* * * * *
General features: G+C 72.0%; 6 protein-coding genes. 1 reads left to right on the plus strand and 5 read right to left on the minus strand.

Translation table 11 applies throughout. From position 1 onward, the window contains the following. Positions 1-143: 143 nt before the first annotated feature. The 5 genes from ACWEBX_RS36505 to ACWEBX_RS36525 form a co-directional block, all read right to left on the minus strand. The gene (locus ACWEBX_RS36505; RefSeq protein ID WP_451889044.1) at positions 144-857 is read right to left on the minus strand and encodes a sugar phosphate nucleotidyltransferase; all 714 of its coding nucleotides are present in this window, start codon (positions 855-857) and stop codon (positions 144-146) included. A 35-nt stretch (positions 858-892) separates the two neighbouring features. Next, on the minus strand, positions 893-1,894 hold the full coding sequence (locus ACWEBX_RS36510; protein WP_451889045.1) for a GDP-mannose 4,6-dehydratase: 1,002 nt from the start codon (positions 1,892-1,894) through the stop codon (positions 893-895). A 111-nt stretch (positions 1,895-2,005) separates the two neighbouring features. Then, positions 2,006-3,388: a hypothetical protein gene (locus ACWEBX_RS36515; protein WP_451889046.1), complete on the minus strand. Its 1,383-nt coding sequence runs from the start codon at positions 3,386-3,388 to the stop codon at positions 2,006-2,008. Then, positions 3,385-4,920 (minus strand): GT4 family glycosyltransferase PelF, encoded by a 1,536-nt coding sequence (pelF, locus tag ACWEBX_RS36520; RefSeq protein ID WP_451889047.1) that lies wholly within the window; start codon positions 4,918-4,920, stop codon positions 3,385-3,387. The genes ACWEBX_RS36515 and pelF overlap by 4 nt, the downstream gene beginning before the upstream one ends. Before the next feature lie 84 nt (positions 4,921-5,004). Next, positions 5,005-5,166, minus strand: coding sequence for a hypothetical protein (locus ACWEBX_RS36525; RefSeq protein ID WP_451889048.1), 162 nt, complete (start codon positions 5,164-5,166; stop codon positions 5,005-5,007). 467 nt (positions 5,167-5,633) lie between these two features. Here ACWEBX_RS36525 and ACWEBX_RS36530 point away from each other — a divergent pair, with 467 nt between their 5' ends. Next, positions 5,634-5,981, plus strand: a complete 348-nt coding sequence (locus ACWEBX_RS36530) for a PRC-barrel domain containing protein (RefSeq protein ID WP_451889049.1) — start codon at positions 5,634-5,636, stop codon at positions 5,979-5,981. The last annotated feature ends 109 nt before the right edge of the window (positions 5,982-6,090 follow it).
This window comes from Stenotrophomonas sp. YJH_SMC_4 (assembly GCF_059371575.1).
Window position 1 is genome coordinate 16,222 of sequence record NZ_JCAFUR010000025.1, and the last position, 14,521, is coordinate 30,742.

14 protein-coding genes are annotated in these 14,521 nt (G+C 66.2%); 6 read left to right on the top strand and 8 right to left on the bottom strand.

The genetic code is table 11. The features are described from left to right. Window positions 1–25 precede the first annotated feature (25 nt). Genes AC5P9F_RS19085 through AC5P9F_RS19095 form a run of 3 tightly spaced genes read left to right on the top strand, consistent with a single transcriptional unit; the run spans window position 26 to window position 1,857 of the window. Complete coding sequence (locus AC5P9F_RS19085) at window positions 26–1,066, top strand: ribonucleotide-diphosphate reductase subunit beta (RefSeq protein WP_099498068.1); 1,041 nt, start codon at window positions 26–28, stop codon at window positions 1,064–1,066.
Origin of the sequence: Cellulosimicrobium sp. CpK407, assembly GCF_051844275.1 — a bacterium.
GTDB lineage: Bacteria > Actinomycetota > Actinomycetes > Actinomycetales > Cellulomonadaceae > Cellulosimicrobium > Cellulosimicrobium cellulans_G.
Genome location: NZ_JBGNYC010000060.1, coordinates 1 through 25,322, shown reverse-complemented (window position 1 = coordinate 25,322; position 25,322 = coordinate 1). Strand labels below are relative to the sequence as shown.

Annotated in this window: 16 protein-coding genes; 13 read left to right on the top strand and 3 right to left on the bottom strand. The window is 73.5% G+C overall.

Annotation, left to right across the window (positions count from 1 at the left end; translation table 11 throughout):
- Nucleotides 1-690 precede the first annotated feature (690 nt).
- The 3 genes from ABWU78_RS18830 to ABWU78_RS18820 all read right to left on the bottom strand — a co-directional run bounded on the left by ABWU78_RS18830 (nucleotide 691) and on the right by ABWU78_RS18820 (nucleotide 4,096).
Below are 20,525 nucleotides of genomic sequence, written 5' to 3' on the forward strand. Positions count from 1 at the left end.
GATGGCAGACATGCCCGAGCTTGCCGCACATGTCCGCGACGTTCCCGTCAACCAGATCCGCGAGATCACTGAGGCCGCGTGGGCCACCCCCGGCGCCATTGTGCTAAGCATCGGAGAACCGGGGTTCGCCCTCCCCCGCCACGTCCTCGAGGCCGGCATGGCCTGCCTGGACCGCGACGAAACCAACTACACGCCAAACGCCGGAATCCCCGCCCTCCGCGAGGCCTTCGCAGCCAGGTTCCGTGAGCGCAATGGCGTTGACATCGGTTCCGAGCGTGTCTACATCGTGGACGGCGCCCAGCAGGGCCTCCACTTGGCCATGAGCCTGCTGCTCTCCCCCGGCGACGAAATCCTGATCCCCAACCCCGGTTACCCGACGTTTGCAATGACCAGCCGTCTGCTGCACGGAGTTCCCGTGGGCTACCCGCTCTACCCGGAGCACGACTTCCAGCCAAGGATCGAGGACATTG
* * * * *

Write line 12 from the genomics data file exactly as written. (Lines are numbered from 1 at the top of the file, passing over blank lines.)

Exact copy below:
- Nucleotides 1-690 precede the first annotated feature (690 nt).